Erick Bickett, Progressive's Concierge Program, Crash Prevention, Allstate Compliance
20 years ago in the collision repair industry (July 1996)
Erick Bickett sees two possible scenarios for the future of electronic claims handling.
Bickett, a California shop owner whose name has become synonymous with the effort to standardize how shops and insurers link their computer systems, explained the two scenarios to those attending the Collision Industry Conference (CIC) in Phoenix in July.
In the first scenario, he said, insurers increasingly dictate which computerized estimating system that shops participating in its direct repair program (DRP) must use. To participate in multiple DRPs, shops will likely have to have two or even all three of the major estimating systems. Once the insurer chooses a system it will be difficult for that insurer to switch because that would also require the whole group of shops to switch. This lack of choice stifles improvements in the computerized systems, and prices escalate.
In the second scenario, the insurer uses the “network” of its choice to electronically send a standardized “assignment” to the shop. The shop uses its choice of estimating system, and uses the “network” of its choice to electronically send a standardized estimate to the insurer. Either side can switch estimating or network vendors based on price and performance without interfering with their communication.
Unfortunately, Bickett said, the industry seems headed more toward the first scenario than the second, but he hopes a demonstration of the second system now under way may help create the “market forces” needed to change the industry’s direction.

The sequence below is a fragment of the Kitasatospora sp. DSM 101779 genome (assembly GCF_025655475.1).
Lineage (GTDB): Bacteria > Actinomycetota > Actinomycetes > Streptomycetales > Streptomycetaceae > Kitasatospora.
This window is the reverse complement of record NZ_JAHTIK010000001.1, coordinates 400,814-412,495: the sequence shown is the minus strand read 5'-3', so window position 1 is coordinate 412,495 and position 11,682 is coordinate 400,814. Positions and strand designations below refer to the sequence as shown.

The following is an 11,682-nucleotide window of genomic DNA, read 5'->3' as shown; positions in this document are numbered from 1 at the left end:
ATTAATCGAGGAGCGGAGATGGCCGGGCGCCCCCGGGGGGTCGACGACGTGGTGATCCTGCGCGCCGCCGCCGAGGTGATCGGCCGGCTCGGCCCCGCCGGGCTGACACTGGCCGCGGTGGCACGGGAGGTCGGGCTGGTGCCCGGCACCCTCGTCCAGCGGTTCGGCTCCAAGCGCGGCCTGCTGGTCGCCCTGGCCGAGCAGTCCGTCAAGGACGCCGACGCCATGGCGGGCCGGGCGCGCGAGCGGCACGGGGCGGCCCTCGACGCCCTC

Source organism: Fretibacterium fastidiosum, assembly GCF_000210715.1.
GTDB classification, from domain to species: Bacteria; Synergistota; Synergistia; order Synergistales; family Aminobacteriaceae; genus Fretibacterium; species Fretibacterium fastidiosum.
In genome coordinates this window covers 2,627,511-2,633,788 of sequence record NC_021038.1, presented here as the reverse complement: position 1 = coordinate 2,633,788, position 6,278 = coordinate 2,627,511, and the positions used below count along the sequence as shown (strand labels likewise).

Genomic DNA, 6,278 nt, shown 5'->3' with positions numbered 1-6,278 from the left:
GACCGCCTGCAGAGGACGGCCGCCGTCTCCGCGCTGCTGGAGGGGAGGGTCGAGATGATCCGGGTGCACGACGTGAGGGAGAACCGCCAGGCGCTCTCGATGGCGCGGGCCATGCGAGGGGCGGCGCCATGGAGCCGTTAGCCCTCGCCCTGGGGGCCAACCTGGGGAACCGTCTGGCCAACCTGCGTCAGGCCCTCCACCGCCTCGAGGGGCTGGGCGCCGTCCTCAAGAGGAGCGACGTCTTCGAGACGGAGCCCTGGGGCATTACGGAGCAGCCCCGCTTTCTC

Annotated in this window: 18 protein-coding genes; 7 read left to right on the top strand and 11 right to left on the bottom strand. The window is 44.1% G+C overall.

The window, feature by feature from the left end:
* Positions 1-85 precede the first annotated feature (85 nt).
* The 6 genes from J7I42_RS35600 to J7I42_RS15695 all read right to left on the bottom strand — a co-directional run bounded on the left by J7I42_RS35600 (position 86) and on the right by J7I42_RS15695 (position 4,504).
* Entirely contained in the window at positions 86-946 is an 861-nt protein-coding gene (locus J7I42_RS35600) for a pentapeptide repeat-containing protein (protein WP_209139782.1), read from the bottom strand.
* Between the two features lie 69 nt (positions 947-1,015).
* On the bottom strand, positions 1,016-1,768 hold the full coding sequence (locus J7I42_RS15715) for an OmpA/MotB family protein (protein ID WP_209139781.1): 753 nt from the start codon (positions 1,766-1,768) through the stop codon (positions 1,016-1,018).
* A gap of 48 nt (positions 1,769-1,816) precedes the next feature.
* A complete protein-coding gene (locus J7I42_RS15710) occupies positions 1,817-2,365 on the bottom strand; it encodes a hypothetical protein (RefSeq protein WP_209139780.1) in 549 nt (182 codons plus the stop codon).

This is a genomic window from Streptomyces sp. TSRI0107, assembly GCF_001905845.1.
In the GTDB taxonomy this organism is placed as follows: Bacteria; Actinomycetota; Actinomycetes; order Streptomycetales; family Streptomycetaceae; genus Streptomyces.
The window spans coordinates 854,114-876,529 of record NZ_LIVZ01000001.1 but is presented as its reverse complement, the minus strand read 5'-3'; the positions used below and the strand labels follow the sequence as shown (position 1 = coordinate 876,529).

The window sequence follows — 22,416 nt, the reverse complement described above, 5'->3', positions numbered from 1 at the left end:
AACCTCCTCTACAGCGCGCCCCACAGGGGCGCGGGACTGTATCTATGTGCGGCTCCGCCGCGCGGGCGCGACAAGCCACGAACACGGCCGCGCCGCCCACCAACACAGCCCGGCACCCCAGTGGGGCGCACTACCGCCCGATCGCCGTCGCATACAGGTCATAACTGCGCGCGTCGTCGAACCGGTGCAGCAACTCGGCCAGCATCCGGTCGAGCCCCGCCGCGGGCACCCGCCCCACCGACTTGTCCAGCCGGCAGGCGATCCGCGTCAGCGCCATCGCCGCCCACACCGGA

Bickett estimates the cost of running all three estimating systems at about $18,600 a year for hardware, software and training; at a 7 percent pre-tax net profit, Bickett said, a shop would need $265,000 in sales just to cover these estimating system costs. That, he said, is going to drive even more shops out of the industry.
“I think technology should be an enabler,” Bickett said. “It ought to enable people to do business better and more efficiently and to take better care of their customer. It shouldn’t be a disabler. It shouldn’t cause the loss of good collision repairers who know how to fix cars and take care of customers.”
Bickett said that under the second scenario, a shop’s annual estimating system costs would be about $6,500, and that the system would save insurers money as well. Most importantly, he said, it would give both sides more choice as to the systems and communication networks they use.
State Farm Insurance and two collision repair shops are currently participating in a demonstration of this system, and Bickett said a report on the project should be completed later this year.
– As reported in The Golden Eagle. Bickett has continued to champion the use of electronic communication standards developed by CIECA, the Collision Industry Electronic Commerce Association, which was established based on the work and discussions at CIC. State Farm remains one of the few insurers to allow its DRP network to use the estimating system of their choice; a 2016 survey found that more than one-third of shops have multiple estimating systems.
In 1996, California shop owner Erick Bickett was a key champion for the industry’s development and use of electronic standards for the communications among shops, insurers and vendors.